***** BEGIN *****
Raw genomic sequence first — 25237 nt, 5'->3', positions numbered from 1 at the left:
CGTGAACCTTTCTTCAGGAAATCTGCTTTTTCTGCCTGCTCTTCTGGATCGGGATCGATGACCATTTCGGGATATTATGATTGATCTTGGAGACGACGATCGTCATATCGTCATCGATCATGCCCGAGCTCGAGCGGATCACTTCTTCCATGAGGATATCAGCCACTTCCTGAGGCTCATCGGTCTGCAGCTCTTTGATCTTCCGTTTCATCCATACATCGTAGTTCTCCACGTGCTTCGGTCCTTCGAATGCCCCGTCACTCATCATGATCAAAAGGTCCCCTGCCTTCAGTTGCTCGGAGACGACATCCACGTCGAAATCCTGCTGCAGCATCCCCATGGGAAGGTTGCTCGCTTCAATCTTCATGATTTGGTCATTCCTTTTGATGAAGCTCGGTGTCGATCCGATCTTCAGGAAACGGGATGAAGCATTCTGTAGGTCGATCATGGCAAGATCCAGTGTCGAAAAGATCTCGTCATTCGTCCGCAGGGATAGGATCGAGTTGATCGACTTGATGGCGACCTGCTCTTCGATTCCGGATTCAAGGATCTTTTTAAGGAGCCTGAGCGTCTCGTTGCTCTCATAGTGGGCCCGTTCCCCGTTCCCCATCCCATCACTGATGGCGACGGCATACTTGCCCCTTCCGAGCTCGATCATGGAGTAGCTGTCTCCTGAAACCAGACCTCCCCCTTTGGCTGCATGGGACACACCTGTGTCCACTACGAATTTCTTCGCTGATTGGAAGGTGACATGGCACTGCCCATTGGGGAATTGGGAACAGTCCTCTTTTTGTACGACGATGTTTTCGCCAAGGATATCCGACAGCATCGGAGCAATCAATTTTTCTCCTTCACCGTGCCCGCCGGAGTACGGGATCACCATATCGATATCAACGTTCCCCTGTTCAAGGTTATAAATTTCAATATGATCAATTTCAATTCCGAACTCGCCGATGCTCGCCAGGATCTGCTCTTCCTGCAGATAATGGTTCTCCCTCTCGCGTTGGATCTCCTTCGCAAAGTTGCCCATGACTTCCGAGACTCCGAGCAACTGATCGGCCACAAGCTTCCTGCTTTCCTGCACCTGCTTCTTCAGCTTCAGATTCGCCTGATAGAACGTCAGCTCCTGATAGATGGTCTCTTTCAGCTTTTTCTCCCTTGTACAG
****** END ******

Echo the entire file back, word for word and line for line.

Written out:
Raw genomic sequence first — 25237 nt, 5'->3', positions numbered from 1 at the left:
CGTGAACCTTTCTTCAGGAAATCTGCTTTTTCTGCCTGCTCTTCTGGATCGGGATCGATGACCATTTCGGGATATTATGATTGATCTTGGAGACGACGATCGTCATATCGTCATCGATCATGCCCGAGCTCGAGCGGATCACTTCTTCCATGAGGATATCAGCCACTTCCTGAGGCTCATCGGTCTGCAGCTCTTTGATCTTCCGTTTCATCCATACATCGTAGTTCTCCACGTGCTTCGGTCCTTCGAATGCCCCGTCACTCATCATGATCAAAAGGTCCCCTGCCTTCAGTTGCTCGGAGACGACATCCACGTCGAAATCCTGCTGCAGCATCCCCATGGGAAGGTTGCTCGCTTCAATCTTCATGATTTGGTCATTCCTTTTGATGAAGCTCGGTGTCGATCCGATCTTCAGGAAACGGGATGAAGCATTCTGTAGGTCGATCATGGCAAGATCCAGTGTCGAAAAGATCTCGTCATTCGTCCGCAGGGATAGGATCGAGTTGATCGACTTGATGGCGACCTGCTCTTCGATTCCGGATTCAAGGATCTTTTTAAGGAGCCTGAGCGTCTCGTTGCTCTCATAGTGGGCCCGTTCCCCGTTCCCCATCCCATCACTGATGGCGACGGCATACTTGCCCCTTCCGAGCTCGATCATGGAGTAGCTGTCTCCTGAAACCAGACCTCCCCCTTTGGCTGCATGGGACACACCTGTGTCCACTACGAATTTCTTCGCTGATTGGAAGGTGACATGGCACTGCCCATTGGGGAATTGGGAACAGTCCTCTTTTTGTACGACGATGTTTTCGCCAAGGATATCCGACAGCATCGGAGCAATCAATTTTTCTCCTTCACCGTGCCCGCCGGAGTACGGGATCACCATATCGATATCAACGTTCCCCTGTTCAAGGTTATAAATTTCAATATGATCAATTTCAATTCCGAACTCGCCGATGCTCGCCAGGATCTGCTCTTCCTGCAGATAATGGTTCTCCCTCTCGCGTTGGATCTCCTTCGCAAAGTTGCCCATGACTTCCGAGACTCCGAGCAACTGATCGGCCACAAGCTTCCTGCTTTCCTGCACCTGCTTCTTCAGCTTCAGATTCGCCTGATAGAACGTCAGCTCCTGATAGATGGTCTCTTTCAGCTTTTTCTCCCTTGTACAG